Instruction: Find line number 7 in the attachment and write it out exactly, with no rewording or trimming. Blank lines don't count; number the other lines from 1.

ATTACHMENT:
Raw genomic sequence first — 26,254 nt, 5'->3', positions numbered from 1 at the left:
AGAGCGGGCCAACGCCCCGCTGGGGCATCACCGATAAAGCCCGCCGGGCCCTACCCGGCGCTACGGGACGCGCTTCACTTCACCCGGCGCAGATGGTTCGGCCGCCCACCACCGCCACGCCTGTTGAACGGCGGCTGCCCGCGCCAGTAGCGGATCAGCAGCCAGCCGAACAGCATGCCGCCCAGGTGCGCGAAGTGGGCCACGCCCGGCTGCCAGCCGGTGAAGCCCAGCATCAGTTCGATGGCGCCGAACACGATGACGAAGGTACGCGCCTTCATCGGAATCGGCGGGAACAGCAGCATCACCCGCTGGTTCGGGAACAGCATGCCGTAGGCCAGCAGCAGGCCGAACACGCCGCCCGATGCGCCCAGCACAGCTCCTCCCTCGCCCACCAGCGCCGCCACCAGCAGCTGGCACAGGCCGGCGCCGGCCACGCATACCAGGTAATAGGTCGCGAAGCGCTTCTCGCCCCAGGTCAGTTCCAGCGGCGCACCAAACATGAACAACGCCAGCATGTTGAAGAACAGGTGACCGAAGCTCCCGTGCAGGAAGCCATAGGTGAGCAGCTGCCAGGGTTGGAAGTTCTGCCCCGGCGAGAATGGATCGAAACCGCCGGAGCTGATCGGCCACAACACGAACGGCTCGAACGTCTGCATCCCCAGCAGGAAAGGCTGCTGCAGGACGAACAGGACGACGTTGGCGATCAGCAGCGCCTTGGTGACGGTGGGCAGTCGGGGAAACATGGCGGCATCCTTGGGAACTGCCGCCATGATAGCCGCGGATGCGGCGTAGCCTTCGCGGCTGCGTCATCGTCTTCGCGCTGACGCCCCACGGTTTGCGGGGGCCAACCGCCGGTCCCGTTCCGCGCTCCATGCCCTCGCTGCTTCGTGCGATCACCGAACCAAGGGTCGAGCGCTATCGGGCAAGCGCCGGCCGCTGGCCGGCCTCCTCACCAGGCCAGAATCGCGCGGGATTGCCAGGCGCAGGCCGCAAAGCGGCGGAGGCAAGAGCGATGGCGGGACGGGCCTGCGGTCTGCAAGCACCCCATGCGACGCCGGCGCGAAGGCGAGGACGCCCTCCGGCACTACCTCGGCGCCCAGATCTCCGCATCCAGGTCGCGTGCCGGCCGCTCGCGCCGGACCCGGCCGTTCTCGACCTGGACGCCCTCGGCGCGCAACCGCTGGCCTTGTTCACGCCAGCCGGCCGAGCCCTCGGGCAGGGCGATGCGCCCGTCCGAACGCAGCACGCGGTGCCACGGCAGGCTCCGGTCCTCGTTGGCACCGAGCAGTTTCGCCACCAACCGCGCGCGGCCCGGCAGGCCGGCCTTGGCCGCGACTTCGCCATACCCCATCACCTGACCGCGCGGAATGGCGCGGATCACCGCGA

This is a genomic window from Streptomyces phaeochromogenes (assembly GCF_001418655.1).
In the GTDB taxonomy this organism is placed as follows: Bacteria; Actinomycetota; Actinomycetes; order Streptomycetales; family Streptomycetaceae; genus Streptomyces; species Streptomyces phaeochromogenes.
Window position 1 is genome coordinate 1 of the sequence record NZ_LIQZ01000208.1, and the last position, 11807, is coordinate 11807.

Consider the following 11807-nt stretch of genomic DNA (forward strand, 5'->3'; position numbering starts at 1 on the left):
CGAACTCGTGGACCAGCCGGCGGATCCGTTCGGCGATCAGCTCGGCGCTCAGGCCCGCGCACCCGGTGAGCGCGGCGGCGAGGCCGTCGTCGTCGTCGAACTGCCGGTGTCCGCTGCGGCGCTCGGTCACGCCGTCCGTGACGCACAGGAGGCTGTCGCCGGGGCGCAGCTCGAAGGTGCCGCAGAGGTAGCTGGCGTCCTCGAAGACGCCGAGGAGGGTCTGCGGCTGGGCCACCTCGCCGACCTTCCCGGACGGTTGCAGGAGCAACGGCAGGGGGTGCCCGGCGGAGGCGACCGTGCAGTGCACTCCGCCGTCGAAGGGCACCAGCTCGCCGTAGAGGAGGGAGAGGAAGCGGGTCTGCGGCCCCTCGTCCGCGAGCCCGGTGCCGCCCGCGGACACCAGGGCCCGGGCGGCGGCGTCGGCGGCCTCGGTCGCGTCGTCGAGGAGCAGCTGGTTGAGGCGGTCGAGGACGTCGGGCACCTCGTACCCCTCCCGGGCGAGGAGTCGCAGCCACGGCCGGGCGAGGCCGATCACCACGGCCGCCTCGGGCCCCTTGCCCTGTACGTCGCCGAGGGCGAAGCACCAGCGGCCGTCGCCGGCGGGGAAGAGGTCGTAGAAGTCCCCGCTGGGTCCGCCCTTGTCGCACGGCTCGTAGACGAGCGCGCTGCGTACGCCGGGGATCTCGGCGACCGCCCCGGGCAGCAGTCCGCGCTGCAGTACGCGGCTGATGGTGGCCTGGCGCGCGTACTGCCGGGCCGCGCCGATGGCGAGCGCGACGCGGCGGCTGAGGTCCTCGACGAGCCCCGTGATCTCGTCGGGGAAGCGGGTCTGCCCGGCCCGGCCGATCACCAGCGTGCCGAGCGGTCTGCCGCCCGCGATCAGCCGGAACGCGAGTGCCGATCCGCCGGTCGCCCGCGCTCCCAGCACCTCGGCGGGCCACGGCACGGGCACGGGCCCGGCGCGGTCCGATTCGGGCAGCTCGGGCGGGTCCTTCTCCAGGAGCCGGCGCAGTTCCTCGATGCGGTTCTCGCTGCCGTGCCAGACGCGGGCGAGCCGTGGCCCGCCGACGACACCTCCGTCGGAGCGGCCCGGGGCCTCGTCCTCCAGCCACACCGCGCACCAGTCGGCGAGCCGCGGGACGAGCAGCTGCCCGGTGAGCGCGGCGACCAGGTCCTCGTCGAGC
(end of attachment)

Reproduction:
CGAACTCGTGGACCAGCCGGCGGATCCGTTCGGCGATCAGCTCGGCGCTCAGGCCCGCGCACCCGGTGAGCGCGGCGGCGAGGCCGTCGTCGTCGTCGAACTGCCGGTGTCCGCTGCGGCGCTCGGTCACGCCGTCCGTGACGCACAGGAGGCTGTCGCCGGGGCGCAGCTCGAAGGTGCCGCAGAGGTAGCTGGCGTCCTCGAAGACGCCGAGGAGGGTCTGCGGCTGGGCCACCTCGCCGACCTTCCCGGACGGTTGCAGGAGCAACGGCAGGGGGTGCCCGGCGGAGGCGACCGTGCAGTGCACTCCGCCGTCGAAGGGCACCAGCTCGCCGTAGAGGAGGGAGAGGAAGCGGGTCTGCGGCCCCTCGTCCGCGAGCCCGGTGCCGCCCGCGGACACCAGGGCCCGGGCGGCGGCGTCGGCGGCCTCGGTCGCGTCGTCGAGGAGCAGCTGGTTGAGGCGGTCGAGGACGTCGGGCACCTCGTACCCCTCCCGGGCGAGGAGTCGCAGCCACGGCCGGGCGAGGCCGATCACCACGGCCGCCTCGGGCCCCTTGCCCTGTACGTCGCCGAGGGCGAAGCACCAGCGGCCGTCGCCGGCGGGGAAGAGGTCGTAGAAGTCCCCGCTGGGTCCGCCCTTGTCGCACGGCTCGTAGACGAGCGCGCTGCGTACGCCGGGGATCTCGGCGACCGCCCCGGGCAGCAGTCCGCGCTGCAGTACGCGGCTGATGGTGGCCTGGCGCGCGTACTGCCGGGCCGCGCCGATGGCGAGCGCGACGCGGCGGCTGAGGTCCTCGACGAGCCCCGTGATCTCGTCGGGGAAGCGGGTCTGCCCGGCCCGGCCGATCACCAGCGTGCCGAGCGGTCTGCCGCCCGCGATCAGCCGGAACGCGAGTGCCGATCCGCCGGTCGCCCGCGCTCCCAGCACCTCGGCGGGCCACGGCACGGGCACGGGCCCGGCGCGGTCCGATTCGGGCAGCTCGGGCGGGTCCTTCTCCAGGAGCCGGCGCAGTTCCTCGATGCGGTTCTCGCTGCCGTGCCAGACGCGGGCGAGCCGTGGCCCGCCGACGACACCTCCGTCGGAGCGGCCCGGGGCCTCGTCCTCCAGCCACACCGCGCACCAGTCGGCGAGCCGCGGGACGAGCAGCTGCCCGGTGAGCGCGGCGACCAGGTCCTCGTCGAGC